Vascular Plants of North Carolina
Account for Turkey Oak - Quercus laevis   Walter
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Section 6 » Order Fagales » Family Fagaceae
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AuthorWalter
DistributionEssentially throughout the Coastal Plain, but of spotty occurrence in the northern third of the province. Found in essentially all counties north to Edgecombe and Beaufort; likely absent in a few northeastern counties. Barely extends into the far eastern Piedmont, with records west to Wake, Montgomery, and Anson counties.

This is close to a Coastal Plain endemic, ranging north to southeastern VA, south to southern FL, and west only to eastern LA. It ranges inland into north-central AL.
AbundanceVery common to often abundant in the southern half of the Coastal Plain, in areas where Longleaf Pine (Pinus palustris) is present – the Sandhills region and the southern counties from Croatan National Forest (Craven) south to the SC state line. Generally fairly common to locally common in the central Coastal Plain, but uncommon and local northward. Very rare in the Piedmont portion of the range. The most numerous of the “scrub oak” species of sandy soil in the state.
HabitatThis is the dominant tree on the deeper sands of the Coastal Plain, often growing in dense stands. It is the main or only deciduous tree of the Xeric Sandhill Scrub natural community, and usually a major component of Pine/Scrub Oak Sandhill as well. It grows well on Carolina bay sand rims, Aeolian sand ridges along rivers, and in other sandy soils. Toward the Piedmont, it can be found on sandy or gravelly soil on dry slopes or low ridges. At most sites, Longleaf Pine is the primary canopy tree, though at some sites it grows well in full sun without a canopy cover at all.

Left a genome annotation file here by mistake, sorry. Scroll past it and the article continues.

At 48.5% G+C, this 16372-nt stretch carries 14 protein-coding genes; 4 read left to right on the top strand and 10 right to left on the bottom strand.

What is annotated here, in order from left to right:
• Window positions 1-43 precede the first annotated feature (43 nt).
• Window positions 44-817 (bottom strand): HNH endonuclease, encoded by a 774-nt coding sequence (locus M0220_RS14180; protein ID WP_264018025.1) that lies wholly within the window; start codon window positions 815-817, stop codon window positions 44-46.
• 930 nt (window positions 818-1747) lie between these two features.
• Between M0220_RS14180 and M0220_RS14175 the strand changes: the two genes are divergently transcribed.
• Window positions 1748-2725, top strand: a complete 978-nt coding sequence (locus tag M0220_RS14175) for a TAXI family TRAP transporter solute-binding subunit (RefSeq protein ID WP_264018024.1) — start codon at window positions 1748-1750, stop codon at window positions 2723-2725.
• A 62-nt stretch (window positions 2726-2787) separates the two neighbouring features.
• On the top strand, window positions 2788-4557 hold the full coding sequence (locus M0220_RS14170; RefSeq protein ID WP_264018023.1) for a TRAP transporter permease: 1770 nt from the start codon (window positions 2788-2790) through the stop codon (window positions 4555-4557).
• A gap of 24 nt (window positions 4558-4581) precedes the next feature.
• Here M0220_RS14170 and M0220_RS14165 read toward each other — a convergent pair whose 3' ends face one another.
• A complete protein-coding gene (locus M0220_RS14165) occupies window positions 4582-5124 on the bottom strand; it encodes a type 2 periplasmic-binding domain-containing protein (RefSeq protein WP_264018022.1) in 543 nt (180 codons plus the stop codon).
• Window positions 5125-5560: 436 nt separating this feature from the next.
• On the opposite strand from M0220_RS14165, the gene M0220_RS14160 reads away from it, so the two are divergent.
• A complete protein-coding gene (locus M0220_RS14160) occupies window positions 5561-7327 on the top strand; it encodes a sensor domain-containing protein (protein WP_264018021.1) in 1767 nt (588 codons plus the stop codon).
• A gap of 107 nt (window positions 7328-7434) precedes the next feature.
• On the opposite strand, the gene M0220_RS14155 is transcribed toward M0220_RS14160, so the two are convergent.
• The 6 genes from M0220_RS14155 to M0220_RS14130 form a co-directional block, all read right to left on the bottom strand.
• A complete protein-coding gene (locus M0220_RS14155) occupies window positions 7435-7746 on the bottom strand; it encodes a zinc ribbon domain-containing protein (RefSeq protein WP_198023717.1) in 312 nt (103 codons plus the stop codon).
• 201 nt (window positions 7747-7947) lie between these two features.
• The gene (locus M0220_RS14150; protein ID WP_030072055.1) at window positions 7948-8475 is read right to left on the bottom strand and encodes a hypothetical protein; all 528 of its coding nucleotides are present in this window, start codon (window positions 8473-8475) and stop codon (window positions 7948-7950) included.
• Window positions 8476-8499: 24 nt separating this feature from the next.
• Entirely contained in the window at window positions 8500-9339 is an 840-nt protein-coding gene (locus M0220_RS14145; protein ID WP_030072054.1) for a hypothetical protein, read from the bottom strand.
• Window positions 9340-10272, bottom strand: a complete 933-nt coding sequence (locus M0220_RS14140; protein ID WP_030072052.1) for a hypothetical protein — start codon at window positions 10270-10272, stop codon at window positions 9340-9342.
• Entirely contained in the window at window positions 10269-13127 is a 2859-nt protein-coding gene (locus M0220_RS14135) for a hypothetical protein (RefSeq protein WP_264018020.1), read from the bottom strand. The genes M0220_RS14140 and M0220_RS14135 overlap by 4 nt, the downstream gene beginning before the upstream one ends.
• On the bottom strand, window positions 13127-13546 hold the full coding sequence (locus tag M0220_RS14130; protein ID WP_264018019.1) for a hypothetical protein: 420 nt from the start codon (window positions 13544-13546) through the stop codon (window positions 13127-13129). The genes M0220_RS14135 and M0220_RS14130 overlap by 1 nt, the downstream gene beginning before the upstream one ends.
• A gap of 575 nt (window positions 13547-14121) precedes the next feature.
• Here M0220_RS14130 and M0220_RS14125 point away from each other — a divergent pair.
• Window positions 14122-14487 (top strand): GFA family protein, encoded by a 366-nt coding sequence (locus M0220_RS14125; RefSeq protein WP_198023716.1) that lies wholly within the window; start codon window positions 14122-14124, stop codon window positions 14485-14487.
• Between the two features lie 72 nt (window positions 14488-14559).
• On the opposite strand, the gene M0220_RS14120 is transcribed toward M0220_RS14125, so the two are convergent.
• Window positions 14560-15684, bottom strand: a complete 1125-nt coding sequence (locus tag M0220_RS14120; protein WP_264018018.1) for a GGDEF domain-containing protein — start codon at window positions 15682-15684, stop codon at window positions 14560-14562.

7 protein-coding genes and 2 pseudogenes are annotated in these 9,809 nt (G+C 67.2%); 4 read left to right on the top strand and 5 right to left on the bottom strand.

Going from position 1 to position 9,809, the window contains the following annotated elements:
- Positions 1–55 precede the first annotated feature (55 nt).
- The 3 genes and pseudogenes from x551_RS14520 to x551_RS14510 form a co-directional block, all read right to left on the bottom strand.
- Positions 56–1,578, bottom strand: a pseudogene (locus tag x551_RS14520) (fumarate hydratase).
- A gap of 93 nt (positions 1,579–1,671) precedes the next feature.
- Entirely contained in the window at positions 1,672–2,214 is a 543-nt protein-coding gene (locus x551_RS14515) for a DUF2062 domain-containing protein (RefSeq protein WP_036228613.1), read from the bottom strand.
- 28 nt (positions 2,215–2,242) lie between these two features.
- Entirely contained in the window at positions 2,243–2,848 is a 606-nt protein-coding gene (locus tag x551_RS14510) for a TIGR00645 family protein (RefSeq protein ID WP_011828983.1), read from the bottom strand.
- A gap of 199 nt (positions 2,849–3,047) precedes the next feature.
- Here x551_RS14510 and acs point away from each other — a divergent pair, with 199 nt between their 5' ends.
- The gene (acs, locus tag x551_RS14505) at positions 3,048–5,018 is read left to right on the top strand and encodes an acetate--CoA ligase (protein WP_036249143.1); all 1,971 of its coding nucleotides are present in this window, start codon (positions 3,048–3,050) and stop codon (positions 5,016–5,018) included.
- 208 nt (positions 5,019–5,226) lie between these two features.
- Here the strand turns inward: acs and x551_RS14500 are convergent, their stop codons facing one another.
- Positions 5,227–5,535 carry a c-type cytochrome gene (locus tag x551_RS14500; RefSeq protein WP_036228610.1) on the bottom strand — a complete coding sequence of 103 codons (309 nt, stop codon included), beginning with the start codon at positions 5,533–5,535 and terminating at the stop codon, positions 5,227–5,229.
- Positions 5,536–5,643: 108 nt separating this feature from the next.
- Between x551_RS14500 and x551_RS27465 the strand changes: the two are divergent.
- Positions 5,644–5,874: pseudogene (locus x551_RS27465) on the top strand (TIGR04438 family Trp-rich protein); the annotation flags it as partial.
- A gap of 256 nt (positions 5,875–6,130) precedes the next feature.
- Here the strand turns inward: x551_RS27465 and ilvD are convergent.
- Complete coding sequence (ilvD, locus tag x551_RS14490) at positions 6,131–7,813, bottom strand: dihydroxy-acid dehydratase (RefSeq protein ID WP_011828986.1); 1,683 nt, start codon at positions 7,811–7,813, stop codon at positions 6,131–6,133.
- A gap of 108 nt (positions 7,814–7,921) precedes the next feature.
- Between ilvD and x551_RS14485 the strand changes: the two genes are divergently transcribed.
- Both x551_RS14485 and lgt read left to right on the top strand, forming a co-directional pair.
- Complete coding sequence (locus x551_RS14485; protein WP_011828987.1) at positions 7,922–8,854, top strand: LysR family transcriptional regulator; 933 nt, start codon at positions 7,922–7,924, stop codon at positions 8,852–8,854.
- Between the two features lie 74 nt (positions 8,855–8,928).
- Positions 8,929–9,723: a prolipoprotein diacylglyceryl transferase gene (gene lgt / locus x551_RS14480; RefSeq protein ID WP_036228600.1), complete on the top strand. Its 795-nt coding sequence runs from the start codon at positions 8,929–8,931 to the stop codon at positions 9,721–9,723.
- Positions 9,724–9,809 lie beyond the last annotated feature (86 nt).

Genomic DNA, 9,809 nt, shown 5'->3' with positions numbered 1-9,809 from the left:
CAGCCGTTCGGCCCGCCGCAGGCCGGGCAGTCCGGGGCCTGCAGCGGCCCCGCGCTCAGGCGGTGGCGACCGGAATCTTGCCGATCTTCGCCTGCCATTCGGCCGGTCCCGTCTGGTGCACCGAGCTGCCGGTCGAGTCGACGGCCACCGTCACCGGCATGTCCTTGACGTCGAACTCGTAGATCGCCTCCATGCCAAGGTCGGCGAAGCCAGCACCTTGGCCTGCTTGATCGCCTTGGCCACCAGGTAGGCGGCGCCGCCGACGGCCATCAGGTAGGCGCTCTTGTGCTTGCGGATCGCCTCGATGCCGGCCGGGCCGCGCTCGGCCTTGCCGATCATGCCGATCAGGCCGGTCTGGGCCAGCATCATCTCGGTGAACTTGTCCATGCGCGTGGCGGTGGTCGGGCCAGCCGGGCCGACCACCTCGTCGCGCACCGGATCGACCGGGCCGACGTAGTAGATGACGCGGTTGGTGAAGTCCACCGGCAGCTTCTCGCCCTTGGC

See also Habitat Account for Xeric-Mesic, Sandy Woodlands and Scrub
PhenologyFlowers in April, and fruits in September and October of the following (second) year.
IdentificationImpossible to miss in most Coastal Plain sites with sandy soils (away from the immediate coast), this small deciduous tree grows mainly to just 45-50’ tall. It has thick and stiff branches, and thus walking through dense stands of this tree can cause scratches on your body. The leaves resemble several other oaks with a handful of distinct lobes; the medium-sized leaves have 3-7, but often 5, lobes separated by fairly deep and rounded sinuses. They are fairly thick and shiny above, and slightly paler below. What is notable and often obvious about the leaves is that many or most on a tree have twisted petioles such that the leaf plane is perpendicular to the ground (i.e., arranged vertically). The main confusing species is Southern Red Oak (Q. falcata), which also often grows in sandy soil. However, it is a taller and more stately tree; the leaves tend to have a longer and more parallel-sided terminal lobe and stubbier and more triangular side lobes, and considerable hairiness on the undersides of the leaves.
Taxonomic CommentsNone
Other Common Name(s)American Turkey Oak
State RankS5
Global RankG5
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